I read, recently, a discussion of rape in the comments on a blog post (I can’t track down the blog to send you there, but the truth is, neither the post nor the comments were really compelling).
But among the commenters was a man who gave extremely inarticulate voice to a familiar sensation. This commenter – not a particularly intelligent or sympathetic man – translated a fairly common heterosexual male frustration (“I can’t easily have sex!”) into a totally incoherent, and frightful, argument in favor of rape: rape, he argued, is an inevitable consequence of male sexual frustration borne of women’s failure to put out on (we men’s) demand.
This is such a ludicrous argument that (at least among readers of this blog) it requires no rebuttal.
But, in his deluded anguish, I saw a refraction of myself, at times: it is frustrating as a male mammal not to be able to have sex whenever I want. Not in a way that justifies rape (or harassment, or any sort of misbehavior). But in a way that most straight men will, at a minimum, recognize as an at-times frustrating (and yes, even maddening) aspect of straight male life.
In my late teens and early twenties, I romanticized gay male life in its almost complete lack of this particular frustration: a gay man can find another gay man with whom to hook up very easily. In the days before the internet, there were places where this could happen, where men could cruise one another and, inevitably (or at least close to that) find a mate. Now, with Grindr, it’s even easier.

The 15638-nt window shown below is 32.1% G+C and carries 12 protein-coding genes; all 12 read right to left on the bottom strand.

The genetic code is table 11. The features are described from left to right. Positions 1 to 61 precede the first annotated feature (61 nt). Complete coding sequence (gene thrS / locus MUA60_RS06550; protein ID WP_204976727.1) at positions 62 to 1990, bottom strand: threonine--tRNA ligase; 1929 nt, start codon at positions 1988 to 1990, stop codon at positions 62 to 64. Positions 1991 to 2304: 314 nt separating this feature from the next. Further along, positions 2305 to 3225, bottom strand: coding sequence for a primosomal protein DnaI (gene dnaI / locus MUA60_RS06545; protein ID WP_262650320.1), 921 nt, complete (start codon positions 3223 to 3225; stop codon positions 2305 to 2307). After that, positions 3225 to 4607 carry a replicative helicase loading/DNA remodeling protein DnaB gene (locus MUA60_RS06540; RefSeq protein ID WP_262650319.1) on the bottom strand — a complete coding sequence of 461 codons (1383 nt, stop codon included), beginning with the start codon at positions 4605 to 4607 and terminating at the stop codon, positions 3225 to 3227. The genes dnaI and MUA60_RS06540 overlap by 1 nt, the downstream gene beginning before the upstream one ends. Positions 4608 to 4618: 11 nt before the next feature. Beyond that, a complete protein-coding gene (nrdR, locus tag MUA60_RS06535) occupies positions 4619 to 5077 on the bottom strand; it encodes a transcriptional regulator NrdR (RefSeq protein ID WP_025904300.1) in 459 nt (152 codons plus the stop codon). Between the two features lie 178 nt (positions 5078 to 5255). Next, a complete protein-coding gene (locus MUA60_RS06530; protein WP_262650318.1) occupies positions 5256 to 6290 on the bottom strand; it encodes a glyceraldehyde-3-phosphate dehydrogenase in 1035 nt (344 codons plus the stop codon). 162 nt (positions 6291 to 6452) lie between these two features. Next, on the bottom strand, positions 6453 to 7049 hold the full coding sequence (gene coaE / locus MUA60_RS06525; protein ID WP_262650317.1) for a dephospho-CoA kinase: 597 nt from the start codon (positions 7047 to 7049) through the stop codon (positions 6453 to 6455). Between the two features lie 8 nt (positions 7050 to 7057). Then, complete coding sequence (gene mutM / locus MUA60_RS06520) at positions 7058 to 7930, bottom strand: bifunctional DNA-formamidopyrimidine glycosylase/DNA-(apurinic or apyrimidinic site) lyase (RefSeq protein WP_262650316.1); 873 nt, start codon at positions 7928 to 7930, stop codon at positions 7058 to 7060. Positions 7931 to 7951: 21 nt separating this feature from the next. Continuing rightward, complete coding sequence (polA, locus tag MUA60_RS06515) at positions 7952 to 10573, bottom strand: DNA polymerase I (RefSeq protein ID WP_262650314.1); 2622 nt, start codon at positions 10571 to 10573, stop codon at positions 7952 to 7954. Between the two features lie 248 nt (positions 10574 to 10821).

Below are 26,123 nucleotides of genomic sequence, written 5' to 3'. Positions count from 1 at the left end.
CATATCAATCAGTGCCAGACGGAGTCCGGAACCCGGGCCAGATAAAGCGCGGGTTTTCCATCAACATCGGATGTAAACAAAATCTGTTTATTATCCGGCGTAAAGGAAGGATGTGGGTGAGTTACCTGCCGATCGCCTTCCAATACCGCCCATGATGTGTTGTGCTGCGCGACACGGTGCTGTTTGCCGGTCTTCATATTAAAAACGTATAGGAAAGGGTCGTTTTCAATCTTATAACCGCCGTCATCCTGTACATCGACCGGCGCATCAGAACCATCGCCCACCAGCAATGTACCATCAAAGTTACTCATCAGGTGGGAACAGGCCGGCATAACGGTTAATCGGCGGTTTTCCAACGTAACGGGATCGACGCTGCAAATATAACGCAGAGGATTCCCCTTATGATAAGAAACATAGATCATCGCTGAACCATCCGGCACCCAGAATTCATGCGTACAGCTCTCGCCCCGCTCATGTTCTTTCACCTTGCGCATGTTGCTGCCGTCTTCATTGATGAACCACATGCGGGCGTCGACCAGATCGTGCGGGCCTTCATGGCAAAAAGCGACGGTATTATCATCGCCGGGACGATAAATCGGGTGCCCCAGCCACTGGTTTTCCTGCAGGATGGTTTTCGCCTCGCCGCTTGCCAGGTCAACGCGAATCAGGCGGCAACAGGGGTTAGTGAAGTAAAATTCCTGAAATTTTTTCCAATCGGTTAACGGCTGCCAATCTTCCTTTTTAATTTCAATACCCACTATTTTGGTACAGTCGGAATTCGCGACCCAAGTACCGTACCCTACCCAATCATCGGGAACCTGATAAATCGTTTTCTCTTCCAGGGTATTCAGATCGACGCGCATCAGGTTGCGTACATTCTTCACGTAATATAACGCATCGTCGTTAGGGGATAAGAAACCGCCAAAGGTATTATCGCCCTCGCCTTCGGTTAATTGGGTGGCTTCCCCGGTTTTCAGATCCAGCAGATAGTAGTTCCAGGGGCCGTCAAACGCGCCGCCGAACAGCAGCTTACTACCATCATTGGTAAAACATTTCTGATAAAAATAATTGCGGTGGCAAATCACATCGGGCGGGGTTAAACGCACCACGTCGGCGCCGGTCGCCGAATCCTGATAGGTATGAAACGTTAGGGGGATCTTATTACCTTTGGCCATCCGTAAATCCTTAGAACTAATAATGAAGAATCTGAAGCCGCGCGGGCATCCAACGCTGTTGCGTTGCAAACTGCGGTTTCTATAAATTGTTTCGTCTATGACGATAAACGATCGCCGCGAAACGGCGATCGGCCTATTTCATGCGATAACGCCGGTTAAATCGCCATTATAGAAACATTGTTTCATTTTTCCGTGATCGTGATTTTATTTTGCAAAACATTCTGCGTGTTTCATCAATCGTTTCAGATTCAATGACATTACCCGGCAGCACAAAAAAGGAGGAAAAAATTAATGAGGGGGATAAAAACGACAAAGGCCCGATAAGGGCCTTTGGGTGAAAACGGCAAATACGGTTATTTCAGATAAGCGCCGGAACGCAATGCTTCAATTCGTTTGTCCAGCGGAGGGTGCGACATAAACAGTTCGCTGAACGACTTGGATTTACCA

In my late adolescence, there was certainly a seductiveness to this fantasy. If, every time I wanted to get my dick sucked, I could, if every time I wanted to find a pussy to lick, or to fuck, I could, my life would look, um, very different. (As an adult, and an adult with a history of compulsive sexual behavior, it’s no longer clear to me that this would, necessarily, be better. But it would be different. And certainly cheaper.)
I would wager that there’s not a straight man alive who hasn’t felt this visceral frustration. (Shit – I’ve heard women articulate it, and “obtaining sex” is far less of a challenge for you than for us.)
I do fantasize about a world in which sex (and not just sex – sex with new and unfamiliar partners) is easier to come by. So do other men. This may not be why strip clubs exist, but it certainly has a lot to do with how they exist. Ditto the sex work industry, in general. Think about it: at every strip club (I’ve ever been to?), at some point every evening is a periodic assembling of the “dancers” on the stage, so that the customers can see before them just how much pussy, how many asses, how many breasts, are available to them, all simply for the asking. If you go to any “escort service”’s web site, you’ll see a bevy of beauties (or not-so-beauties) presented for the clients to select among.
(A sidenote: the Emperor’s Club – an online escort service made famous by Eliot Spitzer – practiced a fascinating form of price discrimination while catering to the male hunger for variety and availability by listing its escorts in multiple pricing categories, under multiple names. So a client who wanted a thousand-dollar-escort might well get “Sarah,” a woman available to those who wanted a $500 escort as “Michelle,” and to those who wanted a $5,000 escort as “Xaviera.” Same woman. Different name. Different photos. Different price.)
There’s no real conclusion to this post. Just thought I’d share my thoughts.